Cory Booker's harangue of Kirstjen Nielson: Not a gender issue

Many on the right have been bashing Democratic senator Cory Booker for his harangue of Department of Homeland Security secretary Kirstjen Nielsen last Wednesday.  Nielsen said she did not remember the president referring to third-world nations as shitholes.  That would not do for the indignant Booker, who saw complicity with President Trump's so-called racism and bigotry in Nielsen's alleged "amnesia."

In a representative reaction, Michael Ahrens, Republican National Committee rapid response director, said in a news release:

Picture it.  A male Republican senator spends his entire 10 minutes "mansplaining" the female DHS secretary about immigration policy, throws around the term "conscientious stupidity," yells at her the only time she tries to speak, and concludes his diatribe without even asking her to respond.

There'd be so many triggered Democrats that there'd be a hashtag within minutes, campus protests across the country, and the topic[] du[] jour for celebrities at Hollywood's next award show.

The statement is not unreasonable.  Imagine, say, Republican representative Trey Gowdy unleashing his well known ferocity on Democratic representative Maxine Waters.  The left would surely accuse him of sexism and perhaps of racism, too.

Now, Booker, one may well argue, was highly inappropriate not only in his language and tone, but in uncharitably assuming and asserting that Nielsen was "guilty" along with President Trump.  Booker made it seem impossible that Nielsen had simply forgotten whether the controversial words, which the president has denied, were actually spoken.

Suppose Booker had castigated Gowdy.  In this case, of course, there would be no talk of "mansplaining."  Nor would anybody on the right accuse the left of hypocrisy regarding the treatment of women.  But the gender difference calls forth our natural expectation – still strong even in 2018 – that a man should not be as harsh toward a woman as he would be toward a man.  It is partly this, perhaps mostly unconsciously, that lies behind the right's outrage.  Again, we may believe that Booker behaved badly for several reasons. Yet the fact remains: Nielsen being a woman makes his conduct seem a lot worse.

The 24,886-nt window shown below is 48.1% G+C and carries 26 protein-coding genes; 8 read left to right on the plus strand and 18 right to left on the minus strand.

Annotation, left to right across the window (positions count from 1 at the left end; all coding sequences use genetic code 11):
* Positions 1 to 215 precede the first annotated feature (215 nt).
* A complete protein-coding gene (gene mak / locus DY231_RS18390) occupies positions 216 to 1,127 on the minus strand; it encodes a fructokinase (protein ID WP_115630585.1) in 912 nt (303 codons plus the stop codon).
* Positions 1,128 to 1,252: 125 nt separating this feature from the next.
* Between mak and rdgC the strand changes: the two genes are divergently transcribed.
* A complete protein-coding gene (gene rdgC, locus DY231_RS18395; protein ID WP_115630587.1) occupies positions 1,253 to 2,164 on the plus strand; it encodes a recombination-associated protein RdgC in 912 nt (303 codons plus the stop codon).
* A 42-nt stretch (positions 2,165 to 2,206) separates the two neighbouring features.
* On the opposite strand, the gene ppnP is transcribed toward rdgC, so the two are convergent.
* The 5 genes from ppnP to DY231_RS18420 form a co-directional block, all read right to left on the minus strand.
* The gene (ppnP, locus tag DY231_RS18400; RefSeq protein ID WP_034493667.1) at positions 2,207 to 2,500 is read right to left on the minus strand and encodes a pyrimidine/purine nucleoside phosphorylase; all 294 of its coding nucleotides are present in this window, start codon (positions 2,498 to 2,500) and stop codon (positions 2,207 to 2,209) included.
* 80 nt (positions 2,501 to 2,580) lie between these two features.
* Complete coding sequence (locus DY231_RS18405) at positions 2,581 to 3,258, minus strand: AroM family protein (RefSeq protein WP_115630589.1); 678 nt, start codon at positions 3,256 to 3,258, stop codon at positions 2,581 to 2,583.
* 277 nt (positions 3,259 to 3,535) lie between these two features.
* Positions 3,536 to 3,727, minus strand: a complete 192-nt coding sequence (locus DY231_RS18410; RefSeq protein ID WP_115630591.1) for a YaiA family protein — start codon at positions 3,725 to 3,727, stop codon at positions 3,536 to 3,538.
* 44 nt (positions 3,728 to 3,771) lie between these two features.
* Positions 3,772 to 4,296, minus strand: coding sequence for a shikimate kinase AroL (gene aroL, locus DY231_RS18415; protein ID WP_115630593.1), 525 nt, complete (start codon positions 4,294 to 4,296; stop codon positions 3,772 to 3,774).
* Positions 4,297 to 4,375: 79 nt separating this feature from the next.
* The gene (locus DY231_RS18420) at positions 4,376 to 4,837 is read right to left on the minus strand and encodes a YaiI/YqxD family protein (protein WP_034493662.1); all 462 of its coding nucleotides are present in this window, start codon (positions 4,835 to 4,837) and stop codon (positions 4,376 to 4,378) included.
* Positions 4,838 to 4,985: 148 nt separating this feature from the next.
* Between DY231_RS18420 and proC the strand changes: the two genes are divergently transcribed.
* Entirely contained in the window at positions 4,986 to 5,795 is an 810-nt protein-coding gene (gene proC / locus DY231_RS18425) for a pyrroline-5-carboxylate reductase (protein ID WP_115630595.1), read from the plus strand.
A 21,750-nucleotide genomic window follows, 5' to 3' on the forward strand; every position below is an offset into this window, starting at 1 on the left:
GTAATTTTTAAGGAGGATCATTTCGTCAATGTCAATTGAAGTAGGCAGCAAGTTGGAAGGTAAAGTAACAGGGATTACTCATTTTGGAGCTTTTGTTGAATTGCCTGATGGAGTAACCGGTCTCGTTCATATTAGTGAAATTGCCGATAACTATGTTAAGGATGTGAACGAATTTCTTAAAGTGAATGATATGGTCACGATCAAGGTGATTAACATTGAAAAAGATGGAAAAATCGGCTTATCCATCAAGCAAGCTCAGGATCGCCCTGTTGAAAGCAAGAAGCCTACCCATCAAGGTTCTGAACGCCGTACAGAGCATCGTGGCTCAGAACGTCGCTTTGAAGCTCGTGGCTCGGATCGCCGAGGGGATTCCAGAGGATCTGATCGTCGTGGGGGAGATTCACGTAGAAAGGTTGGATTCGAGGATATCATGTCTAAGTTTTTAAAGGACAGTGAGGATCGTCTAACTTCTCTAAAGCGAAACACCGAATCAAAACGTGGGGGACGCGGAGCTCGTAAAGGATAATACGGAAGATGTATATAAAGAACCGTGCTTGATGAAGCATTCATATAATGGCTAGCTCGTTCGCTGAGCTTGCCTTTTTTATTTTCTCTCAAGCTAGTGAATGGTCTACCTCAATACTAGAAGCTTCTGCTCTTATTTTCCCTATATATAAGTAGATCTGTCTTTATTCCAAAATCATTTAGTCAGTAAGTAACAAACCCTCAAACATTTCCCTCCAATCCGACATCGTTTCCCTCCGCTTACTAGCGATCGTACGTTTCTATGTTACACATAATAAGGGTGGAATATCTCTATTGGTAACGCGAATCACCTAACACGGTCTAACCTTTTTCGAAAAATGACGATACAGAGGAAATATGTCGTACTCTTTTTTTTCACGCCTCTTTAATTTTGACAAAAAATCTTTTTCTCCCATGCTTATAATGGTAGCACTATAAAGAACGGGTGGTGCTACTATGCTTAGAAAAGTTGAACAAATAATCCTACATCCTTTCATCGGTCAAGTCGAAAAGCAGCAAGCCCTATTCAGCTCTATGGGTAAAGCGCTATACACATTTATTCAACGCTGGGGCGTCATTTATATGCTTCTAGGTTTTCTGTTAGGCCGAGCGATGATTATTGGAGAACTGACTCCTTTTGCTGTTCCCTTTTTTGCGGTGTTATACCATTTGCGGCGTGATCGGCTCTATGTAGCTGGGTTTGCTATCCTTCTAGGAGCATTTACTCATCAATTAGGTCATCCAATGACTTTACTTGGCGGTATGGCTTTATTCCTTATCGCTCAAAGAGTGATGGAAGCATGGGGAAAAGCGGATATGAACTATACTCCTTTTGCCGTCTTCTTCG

And yet Booker's response to CNN's Jake Tapper is fair.  "It's a little insulting to say that I should be treating Cabinet secretaries one way or another depending upon their gender."  For Booker spoke to Nielsen as if she were a man, and though most people would take issue with how he did so, it remains true that certain situations require aggressive and highly unpleasant language.  There is a time and place for harshness, and if women want to be the equals of men, they must accept combative language, which is unavoidable in some contexts.  As Camille Paglia often stresses, there is more to equality than mere equal opportunity: you must also be tough when circumstances require it.  Like Paglia herself, White House press secretary Sarah Sanders is a wonderful example of that.

To be sure, this need for women to be tough like men is not easy to understand (let alone to practice).  Our common conditioning still reflects the sexes' instinctive differences: women being less disagreeable, on average, than men, just as they are more indirect and less straightforward.  Still, women wanted equality; they got it; and it's important to know that, like life itself, equality can be a lot of hard work.

Nor should the right opportunistically make this a gender issue, as if Booker were wrong because Nielsen is a woman.  It is one thing to find fault with how Booker acted.  It is another to imply that women require or deserve special treatment when it comes to language.

Christopher DeGroot is a contributing editor of New English Review and a columnist at Taki's Magazine.  Follow him at @CEGrotius.